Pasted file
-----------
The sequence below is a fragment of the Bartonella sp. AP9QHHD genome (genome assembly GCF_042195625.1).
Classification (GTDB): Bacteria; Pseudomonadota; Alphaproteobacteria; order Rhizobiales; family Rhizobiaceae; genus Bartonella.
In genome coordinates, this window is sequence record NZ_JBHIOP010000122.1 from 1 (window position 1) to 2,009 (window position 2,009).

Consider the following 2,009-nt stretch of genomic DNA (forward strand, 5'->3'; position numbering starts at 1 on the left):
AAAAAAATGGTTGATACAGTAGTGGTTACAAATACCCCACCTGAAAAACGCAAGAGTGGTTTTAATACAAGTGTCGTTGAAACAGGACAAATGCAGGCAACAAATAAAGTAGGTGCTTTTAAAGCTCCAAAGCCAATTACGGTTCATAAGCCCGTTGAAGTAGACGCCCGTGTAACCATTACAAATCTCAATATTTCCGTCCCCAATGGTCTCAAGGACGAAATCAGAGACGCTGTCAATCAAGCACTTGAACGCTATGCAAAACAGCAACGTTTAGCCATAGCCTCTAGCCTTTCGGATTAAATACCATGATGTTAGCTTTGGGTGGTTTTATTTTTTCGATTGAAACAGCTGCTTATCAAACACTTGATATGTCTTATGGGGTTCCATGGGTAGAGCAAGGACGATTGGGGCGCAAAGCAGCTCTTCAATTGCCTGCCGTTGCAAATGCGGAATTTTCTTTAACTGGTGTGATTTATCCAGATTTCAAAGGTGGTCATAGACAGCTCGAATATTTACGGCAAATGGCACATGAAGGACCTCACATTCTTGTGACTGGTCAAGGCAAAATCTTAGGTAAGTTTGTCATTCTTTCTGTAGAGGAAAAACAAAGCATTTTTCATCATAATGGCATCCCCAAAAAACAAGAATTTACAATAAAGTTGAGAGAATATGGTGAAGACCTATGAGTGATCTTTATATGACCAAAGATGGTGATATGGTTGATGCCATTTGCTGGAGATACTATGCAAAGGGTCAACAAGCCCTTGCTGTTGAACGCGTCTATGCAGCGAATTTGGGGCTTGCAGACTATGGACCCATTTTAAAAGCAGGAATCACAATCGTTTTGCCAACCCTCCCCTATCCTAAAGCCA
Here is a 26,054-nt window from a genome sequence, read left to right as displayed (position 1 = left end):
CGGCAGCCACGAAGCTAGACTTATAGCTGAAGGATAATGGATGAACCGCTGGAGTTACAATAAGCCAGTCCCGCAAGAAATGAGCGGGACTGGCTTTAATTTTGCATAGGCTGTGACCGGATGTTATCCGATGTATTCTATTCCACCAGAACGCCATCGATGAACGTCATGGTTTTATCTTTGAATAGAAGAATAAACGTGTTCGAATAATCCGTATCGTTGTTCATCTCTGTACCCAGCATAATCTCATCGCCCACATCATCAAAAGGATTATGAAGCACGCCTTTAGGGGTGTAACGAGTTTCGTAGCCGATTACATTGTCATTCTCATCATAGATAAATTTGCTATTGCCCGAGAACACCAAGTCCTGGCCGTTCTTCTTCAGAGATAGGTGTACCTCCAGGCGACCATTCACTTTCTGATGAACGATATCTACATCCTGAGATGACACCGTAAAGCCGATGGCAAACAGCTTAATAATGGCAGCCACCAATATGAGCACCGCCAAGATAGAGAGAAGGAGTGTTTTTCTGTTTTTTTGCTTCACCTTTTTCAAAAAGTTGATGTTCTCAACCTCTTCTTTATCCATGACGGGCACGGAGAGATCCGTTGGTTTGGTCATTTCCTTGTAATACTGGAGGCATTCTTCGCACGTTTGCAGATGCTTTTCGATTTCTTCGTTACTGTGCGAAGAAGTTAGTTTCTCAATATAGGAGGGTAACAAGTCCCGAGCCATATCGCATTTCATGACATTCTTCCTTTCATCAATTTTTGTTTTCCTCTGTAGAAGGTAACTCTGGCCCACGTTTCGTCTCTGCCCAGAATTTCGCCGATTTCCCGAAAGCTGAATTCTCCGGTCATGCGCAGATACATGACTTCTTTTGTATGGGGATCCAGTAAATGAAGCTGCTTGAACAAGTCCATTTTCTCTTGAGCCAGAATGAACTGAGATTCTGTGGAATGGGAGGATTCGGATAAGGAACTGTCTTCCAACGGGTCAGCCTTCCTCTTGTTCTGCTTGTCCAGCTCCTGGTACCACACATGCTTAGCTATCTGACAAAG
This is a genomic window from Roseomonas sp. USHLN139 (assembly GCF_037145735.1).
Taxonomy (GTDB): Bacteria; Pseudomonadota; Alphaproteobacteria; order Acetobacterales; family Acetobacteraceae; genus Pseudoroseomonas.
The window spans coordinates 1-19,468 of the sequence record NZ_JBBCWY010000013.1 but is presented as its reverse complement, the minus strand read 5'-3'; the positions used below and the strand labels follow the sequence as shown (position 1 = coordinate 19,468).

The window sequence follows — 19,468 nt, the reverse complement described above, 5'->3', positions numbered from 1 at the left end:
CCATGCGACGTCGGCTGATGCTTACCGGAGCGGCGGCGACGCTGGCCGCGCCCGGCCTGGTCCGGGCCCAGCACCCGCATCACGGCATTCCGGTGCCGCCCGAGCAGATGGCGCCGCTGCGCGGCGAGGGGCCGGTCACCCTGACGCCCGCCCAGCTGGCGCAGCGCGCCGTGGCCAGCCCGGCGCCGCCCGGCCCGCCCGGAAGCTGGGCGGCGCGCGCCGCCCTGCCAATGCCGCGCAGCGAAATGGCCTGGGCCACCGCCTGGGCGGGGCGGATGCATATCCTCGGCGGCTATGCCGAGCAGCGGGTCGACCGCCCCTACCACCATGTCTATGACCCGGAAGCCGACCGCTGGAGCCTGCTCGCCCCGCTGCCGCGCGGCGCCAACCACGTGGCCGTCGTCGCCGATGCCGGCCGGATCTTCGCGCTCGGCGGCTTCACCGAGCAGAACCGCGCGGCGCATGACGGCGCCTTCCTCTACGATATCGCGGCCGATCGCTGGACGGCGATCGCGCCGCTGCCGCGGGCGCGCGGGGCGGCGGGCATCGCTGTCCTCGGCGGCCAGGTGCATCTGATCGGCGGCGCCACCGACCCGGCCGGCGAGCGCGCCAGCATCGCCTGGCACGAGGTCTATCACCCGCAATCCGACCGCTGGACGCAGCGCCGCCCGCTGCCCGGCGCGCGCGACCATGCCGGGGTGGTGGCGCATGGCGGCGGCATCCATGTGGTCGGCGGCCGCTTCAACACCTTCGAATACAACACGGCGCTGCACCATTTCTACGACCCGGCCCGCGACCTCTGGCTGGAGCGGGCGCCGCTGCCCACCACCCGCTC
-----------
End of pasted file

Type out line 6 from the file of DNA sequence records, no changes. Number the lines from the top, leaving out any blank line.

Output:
Here is a 26,054-nt window from a genome sequence, read left to right as displayed (position 1 = left end):